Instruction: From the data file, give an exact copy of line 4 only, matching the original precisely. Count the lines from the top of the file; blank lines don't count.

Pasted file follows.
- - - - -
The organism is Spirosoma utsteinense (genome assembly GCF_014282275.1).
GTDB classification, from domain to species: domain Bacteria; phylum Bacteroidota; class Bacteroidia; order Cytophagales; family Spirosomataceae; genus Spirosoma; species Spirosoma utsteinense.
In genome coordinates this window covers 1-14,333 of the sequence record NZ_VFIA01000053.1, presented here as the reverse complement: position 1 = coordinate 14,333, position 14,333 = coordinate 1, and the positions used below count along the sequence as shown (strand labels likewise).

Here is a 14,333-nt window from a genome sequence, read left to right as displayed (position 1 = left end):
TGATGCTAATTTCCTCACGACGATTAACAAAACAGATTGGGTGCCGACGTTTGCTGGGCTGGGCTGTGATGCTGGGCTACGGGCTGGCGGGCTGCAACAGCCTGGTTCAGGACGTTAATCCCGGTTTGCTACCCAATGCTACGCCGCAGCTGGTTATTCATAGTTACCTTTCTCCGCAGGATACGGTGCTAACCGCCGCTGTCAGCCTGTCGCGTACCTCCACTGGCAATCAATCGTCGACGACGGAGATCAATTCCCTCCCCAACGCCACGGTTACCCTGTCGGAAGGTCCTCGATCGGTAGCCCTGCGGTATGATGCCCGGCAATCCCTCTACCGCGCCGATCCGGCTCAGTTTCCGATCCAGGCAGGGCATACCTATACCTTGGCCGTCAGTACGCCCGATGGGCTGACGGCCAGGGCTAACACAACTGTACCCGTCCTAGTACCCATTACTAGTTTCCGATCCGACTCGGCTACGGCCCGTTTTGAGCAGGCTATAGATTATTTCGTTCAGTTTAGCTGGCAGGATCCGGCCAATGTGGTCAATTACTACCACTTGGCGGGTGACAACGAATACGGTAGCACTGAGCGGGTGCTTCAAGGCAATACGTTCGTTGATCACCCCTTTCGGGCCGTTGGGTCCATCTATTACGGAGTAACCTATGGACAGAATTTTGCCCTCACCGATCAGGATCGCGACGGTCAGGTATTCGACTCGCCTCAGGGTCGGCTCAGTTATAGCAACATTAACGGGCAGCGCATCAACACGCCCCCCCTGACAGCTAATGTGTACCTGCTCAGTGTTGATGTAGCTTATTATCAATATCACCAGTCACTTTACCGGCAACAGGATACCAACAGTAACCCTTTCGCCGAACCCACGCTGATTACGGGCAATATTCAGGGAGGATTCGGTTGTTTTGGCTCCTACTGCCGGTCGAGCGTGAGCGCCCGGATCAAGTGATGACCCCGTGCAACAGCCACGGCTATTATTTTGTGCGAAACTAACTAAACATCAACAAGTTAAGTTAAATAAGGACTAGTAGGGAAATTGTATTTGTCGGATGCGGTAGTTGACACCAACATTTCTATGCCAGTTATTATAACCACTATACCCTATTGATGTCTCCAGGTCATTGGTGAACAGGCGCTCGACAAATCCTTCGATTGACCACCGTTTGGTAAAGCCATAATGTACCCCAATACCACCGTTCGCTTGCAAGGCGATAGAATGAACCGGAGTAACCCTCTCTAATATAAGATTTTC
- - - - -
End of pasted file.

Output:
Here is a 14,333-nt window from a genome sequence, read left to right as displayed (position 1 = left end):